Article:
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Archive for the tag “Tibet”

Tulku (book review)

TulkuTulku by Peter Dickinson
My rating: 4 of 5 stars

I’ve just read it for the third time. Perhaps that should make me an expert on the book, but reading it at intervals of 19 years meant that I don’t remember much from one reading to the next.

Theodore Tewker, orphaned 13-year-old son of an American missionary in China, meets up with an Englishwoman who is collecting botanical specimens. They travel together to Tibet (which at that time was independent of China) and spend some time at a Buddhist monastery. That much I remember from two readings, and I could have learnt it from the blurb. So it was like reading it for the first time.

I’ve read other books by Peter Dickinson, and as with this one, I find it had to remember the plot. The others were children’s books, and I remember that one of them was about Merlin, and that it reminded me a bit of That Hideous Strength by C.S. Lewis, which I have also read several times, but in that case I remember the plot pretty well. So that is an interesting phenomenon. I re-read C.S. Lewis’s books, even though I am familiar with the plot, for the small details and nuances that I may have missed on previous readings. One such in That Hideous Strength was a passing reference to Cecil Rhodes — see That hideous strength and Rhodes must fall | Khanya.

But Tulku I re-read not for the finer details, but because I had forgotten the broad outlines of the plot. I would like to re-read some of Dickinson’s other children’s books, but neither bookshop nor library seems to have them.

Tulku isn’t exactly a children’s book, though the protagonist, Theodore, is a child bang in the middle of puberty. At least it doesn’t feel like a children’s book. If my recollections of being that age are accurate, then I suppose my thought processes were pretty similar to Theodore’s, but I didn’t really take much time to reflect on my thought processes, and reading this book at age 13 would lay on me the demand that I did.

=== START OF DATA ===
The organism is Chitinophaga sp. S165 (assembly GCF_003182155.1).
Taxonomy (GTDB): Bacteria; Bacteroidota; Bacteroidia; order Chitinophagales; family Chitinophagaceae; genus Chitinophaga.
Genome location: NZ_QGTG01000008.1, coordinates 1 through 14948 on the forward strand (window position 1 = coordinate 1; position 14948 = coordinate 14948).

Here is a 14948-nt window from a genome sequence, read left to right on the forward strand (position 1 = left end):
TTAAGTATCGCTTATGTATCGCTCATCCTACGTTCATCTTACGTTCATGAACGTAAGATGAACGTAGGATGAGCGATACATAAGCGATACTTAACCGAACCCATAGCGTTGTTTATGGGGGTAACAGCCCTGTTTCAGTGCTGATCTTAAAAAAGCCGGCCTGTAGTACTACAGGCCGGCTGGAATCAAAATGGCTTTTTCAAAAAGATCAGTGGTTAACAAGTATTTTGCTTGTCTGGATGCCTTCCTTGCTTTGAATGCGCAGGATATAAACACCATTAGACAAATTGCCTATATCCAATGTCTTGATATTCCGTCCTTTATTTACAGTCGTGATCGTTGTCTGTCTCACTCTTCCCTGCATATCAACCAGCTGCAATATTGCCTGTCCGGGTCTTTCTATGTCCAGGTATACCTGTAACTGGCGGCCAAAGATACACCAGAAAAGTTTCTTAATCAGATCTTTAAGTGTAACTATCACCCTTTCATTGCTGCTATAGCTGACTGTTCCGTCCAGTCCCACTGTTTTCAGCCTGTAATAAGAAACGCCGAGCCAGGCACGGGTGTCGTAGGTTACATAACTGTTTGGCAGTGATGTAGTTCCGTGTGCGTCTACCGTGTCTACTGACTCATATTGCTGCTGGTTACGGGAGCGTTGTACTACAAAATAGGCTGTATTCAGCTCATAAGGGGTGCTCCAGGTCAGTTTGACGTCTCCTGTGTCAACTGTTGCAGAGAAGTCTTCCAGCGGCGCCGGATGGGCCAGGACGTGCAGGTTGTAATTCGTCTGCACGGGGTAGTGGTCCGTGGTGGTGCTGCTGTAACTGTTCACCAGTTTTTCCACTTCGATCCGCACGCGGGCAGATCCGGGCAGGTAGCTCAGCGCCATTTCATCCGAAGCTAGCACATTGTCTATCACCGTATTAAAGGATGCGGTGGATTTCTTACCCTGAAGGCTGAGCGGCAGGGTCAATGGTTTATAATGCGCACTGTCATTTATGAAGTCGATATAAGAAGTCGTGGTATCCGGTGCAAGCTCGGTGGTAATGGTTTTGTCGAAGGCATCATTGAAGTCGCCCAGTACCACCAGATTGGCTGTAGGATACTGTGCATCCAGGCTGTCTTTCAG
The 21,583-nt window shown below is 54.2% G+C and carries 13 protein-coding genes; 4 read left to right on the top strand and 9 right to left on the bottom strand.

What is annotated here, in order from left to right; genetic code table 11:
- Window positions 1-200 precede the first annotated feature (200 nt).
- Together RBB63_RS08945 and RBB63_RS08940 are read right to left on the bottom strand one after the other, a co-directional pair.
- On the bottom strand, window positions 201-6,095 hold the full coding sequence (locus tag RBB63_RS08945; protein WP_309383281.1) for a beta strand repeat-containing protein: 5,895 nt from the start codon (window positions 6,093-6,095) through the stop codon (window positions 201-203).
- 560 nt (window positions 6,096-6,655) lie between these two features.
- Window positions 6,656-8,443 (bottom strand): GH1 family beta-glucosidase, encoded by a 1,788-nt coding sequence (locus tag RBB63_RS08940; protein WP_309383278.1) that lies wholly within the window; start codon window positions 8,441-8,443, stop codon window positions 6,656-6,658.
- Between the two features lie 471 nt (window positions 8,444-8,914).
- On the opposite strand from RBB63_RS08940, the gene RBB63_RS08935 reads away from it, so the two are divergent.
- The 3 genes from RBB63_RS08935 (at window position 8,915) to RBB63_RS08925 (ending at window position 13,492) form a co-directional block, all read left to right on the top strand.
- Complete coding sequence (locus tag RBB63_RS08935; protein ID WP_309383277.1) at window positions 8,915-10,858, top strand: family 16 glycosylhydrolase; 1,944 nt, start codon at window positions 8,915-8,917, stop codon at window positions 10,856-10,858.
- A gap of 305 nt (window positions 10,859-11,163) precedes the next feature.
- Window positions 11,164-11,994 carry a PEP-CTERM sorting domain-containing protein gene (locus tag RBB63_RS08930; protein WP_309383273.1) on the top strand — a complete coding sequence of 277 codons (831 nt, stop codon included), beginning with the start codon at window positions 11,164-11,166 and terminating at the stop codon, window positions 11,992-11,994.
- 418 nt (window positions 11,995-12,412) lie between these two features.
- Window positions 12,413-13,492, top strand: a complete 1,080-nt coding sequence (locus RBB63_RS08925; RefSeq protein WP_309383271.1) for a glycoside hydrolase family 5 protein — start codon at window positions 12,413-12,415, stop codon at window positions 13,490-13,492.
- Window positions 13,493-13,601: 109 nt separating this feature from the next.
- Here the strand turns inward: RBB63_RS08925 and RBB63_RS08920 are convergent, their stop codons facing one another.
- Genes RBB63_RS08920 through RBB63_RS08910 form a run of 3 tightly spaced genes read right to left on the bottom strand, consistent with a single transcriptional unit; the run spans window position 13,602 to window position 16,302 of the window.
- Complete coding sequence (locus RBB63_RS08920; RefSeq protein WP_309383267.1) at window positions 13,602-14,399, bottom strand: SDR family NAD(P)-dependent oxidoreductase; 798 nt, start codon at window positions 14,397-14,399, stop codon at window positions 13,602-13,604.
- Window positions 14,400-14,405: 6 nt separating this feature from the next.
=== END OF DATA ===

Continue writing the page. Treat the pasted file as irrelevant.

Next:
The other day a 13-year-old asked a question on the question-and-answer web site Quora, saying that he preferred to read adult books and found children’s books boring. And I dare say he might have found Tulku boring too. When I was 13 I read an “adult” book, The Wages of Fear by Georges Arnaud. I found it was gripping stuff, and made me think I wanted to be a lorry driver when I grew up. I wanted to see the film, but it had an age restriction — no persons 4-16 — but I persuaded my mother to take me to see it, and pretended I was 16. It wasn’t quite as thrilling as the book, and I was mystified by the age restriction. But my comment to the 13-year-old who found children’s books boring was that he might enjoy them more when he was older. And I suspect that that may be the case with Tulku.